Fleeing Fundamentalism


The book Fleeing Fundamentalism by Carlene Cross is the autobiographical account of a woman's odyssey of spiritual and personal development, as she moved from being a committed and believing minister's wife in a fundamentalist church towards leading a more fully developed life as an independent, free thinking woman.

I found this book very compelling. The story does not only detail her spiritual growth from naive college-aged fundamentalist to a thinking adult woman; it is also a very personal story about her troubled marriage and her struggle to become a self-sufficient mother of three after leaving that marriage. The stories of her finagling a waitress job, dealing with a hostile welfare case worker, trying to juggle university classes while raising her children, and the angry and sometimes scary relationship with her husband, are all fascinating in their own right.

Her encounters with hypocrisy, particularly on sexual matters, within the fundamentalist church where her husband was the minister are perhaps not very surprising in this era of Ted Haggard. The interesting question is whether she would have evolved the way she did anyway without her encounters with such hypocrisy. She was clearly a very intelligent woman, one who I believe could not be permanently caged inside a fundamentalist prison. At some level, she seems never to have really bought into the misogynistic ideology of female subservience that pervaded her church, and her encounters with sexism were an important factor in her path to liberation. But even without the sexism and the bad marriage, I would like to believe that she was just too smart to stay where she was. And yet, in a way, one can see how lucky she was to have escaped; her close friend Susan, a member of the church who bought into the whole idea of female subservience even when she herself was forced to confront male sexist hypocrisy head on, seemed to remain loyal to the fundamentalist vision to the end.

Interestingly enough, her husband also underwent an odyssey away from fundamentalism. Perhaps because he was not presented as a sympathetic character in the book, his own odyssey was not really detailed much--only alluded to. At one point, after Ms. Cross caused a stir at a church event by questioning the existence of hell, her then husband chastised her for saying such a heretical notion that embarrassed him in his own position as minister; but then, almost as an afterthought, he admitted that he didn't believe in hell either. We find out later that her husband would go on to switch denominations and had become a minister in a couple of New Thought denominations--Divine Science, then later Religious Science. No explanation for the process that led to this change is given. But it would seem that both parties in that unfortunate relationship were simply too smart to remain in the fold of fundamentalism, and both had fled it, each in their own way.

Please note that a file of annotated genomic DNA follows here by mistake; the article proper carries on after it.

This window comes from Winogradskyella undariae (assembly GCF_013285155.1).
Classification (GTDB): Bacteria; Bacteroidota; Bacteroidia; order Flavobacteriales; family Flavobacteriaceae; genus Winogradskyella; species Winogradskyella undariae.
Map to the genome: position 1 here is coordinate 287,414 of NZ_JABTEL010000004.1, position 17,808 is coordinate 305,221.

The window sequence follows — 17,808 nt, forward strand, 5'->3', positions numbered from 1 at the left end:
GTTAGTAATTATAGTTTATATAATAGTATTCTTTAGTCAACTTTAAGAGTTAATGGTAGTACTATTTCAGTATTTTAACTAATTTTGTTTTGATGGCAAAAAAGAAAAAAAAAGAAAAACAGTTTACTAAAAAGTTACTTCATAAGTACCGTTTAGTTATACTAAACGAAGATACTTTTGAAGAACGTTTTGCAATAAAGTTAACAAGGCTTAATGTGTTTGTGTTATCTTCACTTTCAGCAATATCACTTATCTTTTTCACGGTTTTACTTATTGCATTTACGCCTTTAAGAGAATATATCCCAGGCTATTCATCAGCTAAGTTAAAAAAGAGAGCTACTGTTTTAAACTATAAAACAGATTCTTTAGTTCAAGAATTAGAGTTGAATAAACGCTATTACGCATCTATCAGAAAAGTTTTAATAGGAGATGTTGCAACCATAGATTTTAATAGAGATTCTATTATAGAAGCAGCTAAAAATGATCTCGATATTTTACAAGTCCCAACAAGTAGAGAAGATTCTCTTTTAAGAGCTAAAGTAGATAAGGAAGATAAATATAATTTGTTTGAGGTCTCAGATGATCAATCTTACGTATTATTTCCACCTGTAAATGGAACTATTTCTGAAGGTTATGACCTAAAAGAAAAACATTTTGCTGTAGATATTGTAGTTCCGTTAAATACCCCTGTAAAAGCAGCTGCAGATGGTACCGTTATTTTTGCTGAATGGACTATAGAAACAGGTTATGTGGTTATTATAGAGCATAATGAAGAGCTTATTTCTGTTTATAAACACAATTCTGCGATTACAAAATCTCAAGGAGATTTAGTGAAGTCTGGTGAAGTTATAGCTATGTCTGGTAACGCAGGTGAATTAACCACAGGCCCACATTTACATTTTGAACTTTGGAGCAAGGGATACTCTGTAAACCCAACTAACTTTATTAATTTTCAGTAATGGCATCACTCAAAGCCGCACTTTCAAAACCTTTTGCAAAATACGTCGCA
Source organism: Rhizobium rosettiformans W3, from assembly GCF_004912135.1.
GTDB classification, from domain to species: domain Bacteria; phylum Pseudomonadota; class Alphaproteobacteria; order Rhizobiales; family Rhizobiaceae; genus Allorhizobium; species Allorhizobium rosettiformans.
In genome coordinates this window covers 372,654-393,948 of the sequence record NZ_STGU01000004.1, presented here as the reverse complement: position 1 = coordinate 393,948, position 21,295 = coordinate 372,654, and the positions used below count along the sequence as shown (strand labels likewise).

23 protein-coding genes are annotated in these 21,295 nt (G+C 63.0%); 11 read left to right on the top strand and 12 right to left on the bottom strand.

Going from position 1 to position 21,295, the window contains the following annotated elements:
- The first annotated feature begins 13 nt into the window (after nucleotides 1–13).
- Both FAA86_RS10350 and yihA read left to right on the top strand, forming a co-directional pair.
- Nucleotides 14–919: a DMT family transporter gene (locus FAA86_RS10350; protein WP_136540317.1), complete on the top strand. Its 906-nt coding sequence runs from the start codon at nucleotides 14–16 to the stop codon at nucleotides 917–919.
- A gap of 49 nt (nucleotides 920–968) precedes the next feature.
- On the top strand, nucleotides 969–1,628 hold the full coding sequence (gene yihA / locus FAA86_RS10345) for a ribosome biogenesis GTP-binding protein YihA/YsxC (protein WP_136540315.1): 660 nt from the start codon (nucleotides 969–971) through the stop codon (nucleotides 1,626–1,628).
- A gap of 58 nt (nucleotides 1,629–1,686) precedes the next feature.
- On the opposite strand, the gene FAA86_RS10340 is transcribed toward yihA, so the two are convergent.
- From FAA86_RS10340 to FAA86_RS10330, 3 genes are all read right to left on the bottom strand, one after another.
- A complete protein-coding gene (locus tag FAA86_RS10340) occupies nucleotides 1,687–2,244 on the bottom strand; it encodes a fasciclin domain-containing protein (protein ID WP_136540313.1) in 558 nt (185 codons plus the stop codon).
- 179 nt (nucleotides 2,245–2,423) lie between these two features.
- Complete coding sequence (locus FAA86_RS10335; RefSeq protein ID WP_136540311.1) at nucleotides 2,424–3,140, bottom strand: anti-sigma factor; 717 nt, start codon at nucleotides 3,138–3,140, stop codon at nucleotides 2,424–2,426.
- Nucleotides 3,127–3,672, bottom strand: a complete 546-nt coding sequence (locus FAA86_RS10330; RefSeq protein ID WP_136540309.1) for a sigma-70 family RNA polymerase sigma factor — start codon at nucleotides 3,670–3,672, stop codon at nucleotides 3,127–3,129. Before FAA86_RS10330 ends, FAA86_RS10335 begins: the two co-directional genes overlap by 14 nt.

In her own case, it was interesting to read her description of the freedom she felt later in life as she attended a public university, where open inquiry was de rigeur, unlike at the Bible college she had attended in her youth. At the Bible college, she was spoon fed dogma that she was not allowed to question. This once again makes me wonder what makes some people who, by circumstance, find themselves in fundamentalist circles at a certain point in their lives, yet manage to leave--while others stay comfortably within the fundamentalist cage all their lives. Was she just destined, one way or another, by dint of her personality and intellect, to leave the fundamentalist fold?

Aside from the story of her personal struggle, her book also gives interesting insights into denominational power politics in a congregationally operated church. Her husband was a popular preacher who brought in new members, which one might have considered a good thing; but the old guard of the church feared that they would lose seats in the congregational governance to newcomers, so they and the minister agreed to rig the selection process to prevent that from happening. Although some people in the church did not come across very positively--right wing ideologues, for example--she occasionally mentions, besides her friend Susan, a few people in the church who seemed genuinely good hearted (including one rather unconventional soul who was tolerated by the church leadership, perhaps mainly because he contributed a lot of money to the church).

All in all, I found the book to be a fascinating portrait of American fundamentalism, with all its attendant evils.